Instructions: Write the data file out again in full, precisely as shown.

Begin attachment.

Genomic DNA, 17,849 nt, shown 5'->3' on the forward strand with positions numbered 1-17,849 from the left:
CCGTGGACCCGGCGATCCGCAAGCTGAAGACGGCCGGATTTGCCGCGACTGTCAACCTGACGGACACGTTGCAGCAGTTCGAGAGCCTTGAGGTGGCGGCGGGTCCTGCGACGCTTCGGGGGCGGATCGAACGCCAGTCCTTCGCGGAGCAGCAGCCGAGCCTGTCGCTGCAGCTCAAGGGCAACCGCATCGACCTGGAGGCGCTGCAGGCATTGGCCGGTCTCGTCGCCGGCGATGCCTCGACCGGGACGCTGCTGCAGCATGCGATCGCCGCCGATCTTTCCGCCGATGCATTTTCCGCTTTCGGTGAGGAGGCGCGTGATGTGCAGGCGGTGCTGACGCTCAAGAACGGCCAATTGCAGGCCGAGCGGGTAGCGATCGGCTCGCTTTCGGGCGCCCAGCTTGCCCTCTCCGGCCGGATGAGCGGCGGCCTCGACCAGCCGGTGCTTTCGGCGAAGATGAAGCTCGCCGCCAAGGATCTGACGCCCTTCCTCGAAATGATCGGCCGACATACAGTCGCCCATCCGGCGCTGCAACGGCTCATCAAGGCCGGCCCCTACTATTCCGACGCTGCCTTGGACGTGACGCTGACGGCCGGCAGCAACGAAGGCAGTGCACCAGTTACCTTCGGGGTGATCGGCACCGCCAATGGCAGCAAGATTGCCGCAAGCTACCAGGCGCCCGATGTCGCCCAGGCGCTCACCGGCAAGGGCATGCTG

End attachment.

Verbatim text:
Genomic DNA, 17,849 nt, shown 5'->3' on the forward strand with positions numbered 1-17,849 from the left:
CCGTGGACCCGGCGATCCGCAAGCTGAAGACGGCCGGATTTGCCGCGACTGTCAACCTGACGGACACGTTGCAGCAGTTCGAGAGCCTTGAGGTGGCGGCGGGTCCTGCGACGCTTCGGGGGCGGATCGAACGCCAGTCCTTCGCGGAGCAGCAGCCGAGCCTGTCGCTGCAGCTCAAGGGCAACCGCATCGACCTGGAGGCGCTGCAGGCATTGGCCGGTCTCGTCGCCGGCGATGCCTCGACCGGGACGCTGCTGCAGCATGCGATCGCCGCCGATCTTTCCGCCGATGCATTTTCCGCTTTCGGTGAGGAGGCGCGTGATGTGCAGGCGGTGCTGACGCTCAAGAACGGCCAATTGCAGGCCGAGCGGGTAGCGATCGGCTCGCTTTCGGGCGCCCAGCTTGCCCTCTCCGGCCGGATGAGCGGCGGCCTCGACCAGCCGGTGCTTTCGGCGAAGATGAAGCTCGCCGCCAAGGATCTGACGCCCTTCCTCGAAATGATCGGCCGACATACAGTCGCCCATCCGGCGCTGCAACGGCTCATCAAGGCCGGCCCCTACTATTCCGACGCTGCCTTGGACGTGACGCTGACGGCCGGCAGCAACGAAGGCAGTGCACCAGTTACCTTCGGGGTGATCGGCACCGCCAATGGCAGCAAGATTGCCGCAAGCTACCAGGCGCCCGATGTCGCCCAGGCGCTCACCGGCAAGGGCATGCTG